To find the process ID of a Linux process, use the pidof command, like this: “pidof examplename”. If you only know part of the PID name, you can use “pgrep examplenamefragment” instead. Replace “examplename” and “examplenamefragment” with the terms you want to search for.
Working with a Linux process often means knowing its process ID, or PID. It’s a unique number given to each piece of running software. Here are two ways to find out what it is.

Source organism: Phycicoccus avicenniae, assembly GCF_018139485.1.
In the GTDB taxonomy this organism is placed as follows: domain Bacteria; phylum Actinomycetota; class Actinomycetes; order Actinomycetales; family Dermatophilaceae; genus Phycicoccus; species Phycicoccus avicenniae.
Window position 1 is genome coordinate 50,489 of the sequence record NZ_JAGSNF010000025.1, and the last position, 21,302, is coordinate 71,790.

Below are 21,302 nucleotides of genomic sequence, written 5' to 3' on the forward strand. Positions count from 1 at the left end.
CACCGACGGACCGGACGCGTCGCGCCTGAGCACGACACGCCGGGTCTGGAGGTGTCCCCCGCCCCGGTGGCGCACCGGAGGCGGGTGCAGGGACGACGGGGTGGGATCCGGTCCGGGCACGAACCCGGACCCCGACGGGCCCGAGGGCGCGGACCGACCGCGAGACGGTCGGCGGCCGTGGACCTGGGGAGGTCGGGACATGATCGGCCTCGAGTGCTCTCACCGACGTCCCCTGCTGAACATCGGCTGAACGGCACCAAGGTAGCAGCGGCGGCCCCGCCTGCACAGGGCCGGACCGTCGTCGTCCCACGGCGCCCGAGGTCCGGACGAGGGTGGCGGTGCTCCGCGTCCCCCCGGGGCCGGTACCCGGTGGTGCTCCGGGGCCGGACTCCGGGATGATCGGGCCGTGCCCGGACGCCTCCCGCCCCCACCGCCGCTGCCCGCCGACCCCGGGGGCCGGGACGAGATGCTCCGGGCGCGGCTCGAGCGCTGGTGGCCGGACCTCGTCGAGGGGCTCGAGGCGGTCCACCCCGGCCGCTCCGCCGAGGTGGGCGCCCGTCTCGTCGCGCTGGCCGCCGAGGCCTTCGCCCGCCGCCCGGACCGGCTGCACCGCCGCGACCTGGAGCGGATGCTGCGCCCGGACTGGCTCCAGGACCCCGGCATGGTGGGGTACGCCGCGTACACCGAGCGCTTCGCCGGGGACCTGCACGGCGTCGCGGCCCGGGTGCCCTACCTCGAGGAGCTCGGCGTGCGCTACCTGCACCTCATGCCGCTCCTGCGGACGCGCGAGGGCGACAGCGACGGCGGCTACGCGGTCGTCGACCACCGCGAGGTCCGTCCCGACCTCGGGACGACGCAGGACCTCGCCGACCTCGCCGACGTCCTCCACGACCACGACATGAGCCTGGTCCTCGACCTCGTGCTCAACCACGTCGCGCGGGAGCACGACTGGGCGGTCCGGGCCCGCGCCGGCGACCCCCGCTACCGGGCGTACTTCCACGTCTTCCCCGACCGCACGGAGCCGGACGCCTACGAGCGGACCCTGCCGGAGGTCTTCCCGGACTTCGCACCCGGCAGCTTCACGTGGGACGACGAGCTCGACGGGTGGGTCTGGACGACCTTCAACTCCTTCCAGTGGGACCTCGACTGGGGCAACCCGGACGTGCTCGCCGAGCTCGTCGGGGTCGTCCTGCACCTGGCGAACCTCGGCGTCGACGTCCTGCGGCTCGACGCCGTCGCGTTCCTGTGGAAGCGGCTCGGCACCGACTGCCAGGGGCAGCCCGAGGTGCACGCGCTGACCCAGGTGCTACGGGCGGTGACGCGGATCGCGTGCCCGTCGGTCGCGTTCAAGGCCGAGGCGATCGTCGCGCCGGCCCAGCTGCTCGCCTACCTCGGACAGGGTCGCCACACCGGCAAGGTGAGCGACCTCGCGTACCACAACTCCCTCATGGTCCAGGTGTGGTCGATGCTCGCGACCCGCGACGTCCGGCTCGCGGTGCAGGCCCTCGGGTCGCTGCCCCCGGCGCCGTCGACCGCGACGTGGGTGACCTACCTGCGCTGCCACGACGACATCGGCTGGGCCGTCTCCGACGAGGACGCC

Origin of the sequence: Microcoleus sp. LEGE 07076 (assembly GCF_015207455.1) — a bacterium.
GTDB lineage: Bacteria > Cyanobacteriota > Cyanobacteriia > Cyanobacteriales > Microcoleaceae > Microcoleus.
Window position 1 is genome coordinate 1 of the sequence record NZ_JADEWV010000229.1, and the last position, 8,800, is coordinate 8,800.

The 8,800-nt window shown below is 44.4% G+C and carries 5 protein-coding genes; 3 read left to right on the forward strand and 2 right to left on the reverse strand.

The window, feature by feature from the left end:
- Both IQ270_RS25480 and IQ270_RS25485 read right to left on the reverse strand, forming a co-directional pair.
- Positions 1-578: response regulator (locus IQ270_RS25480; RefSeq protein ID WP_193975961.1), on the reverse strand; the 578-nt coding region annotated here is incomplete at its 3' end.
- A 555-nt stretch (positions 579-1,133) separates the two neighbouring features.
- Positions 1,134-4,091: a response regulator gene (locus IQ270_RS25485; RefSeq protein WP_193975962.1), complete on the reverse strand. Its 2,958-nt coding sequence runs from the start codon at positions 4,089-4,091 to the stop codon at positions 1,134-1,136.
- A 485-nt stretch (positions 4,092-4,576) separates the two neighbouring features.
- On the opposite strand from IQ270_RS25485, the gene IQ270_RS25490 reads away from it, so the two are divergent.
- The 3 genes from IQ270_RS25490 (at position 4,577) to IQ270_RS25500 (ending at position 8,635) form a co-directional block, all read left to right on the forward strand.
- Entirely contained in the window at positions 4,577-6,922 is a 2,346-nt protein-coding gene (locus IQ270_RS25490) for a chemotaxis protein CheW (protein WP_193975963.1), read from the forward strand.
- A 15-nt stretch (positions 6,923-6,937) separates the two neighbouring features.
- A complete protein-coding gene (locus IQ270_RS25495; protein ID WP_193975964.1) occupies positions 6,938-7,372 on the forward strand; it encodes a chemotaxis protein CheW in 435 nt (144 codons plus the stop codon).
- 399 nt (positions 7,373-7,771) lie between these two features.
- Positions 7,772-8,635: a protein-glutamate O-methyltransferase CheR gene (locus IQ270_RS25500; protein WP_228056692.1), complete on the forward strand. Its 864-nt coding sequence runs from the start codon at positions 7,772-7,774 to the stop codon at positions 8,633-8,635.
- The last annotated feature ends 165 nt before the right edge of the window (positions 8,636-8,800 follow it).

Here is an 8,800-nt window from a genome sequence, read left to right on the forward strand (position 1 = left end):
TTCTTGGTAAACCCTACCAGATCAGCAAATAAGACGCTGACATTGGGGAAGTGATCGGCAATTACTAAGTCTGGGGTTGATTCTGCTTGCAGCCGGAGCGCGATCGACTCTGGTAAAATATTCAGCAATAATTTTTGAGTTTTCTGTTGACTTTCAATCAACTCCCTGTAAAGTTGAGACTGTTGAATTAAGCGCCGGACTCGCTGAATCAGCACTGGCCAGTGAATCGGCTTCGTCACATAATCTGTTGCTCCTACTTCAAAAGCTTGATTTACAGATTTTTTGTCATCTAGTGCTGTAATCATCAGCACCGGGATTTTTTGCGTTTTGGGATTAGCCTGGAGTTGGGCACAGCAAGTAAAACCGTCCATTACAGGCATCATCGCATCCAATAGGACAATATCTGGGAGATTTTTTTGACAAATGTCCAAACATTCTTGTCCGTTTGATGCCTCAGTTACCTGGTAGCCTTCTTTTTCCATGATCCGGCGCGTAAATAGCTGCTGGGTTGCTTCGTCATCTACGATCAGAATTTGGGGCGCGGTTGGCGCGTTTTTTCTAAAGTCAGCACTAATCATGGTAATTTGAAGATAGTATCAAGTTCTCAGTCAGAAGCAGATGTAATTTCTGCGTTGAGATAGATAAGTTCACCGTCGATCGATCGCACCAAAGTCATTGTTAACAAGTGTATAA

Internally, Linux keeps track of its running process by allocating them a unique ID number, called the process ID, or PID. Every running application, utility, and daemon has a PID.
PIDs are simple integer values. A newly-started process will receive a PID one higher than the last PID that was issued. So the process with the highest PID is the newest—that is, most recently—launched process. That carries on until the system hits the maximum value for a PID.
The upper limit for a PID is 32768. Once that figure is reached, Linux goes back to the start and looks for…
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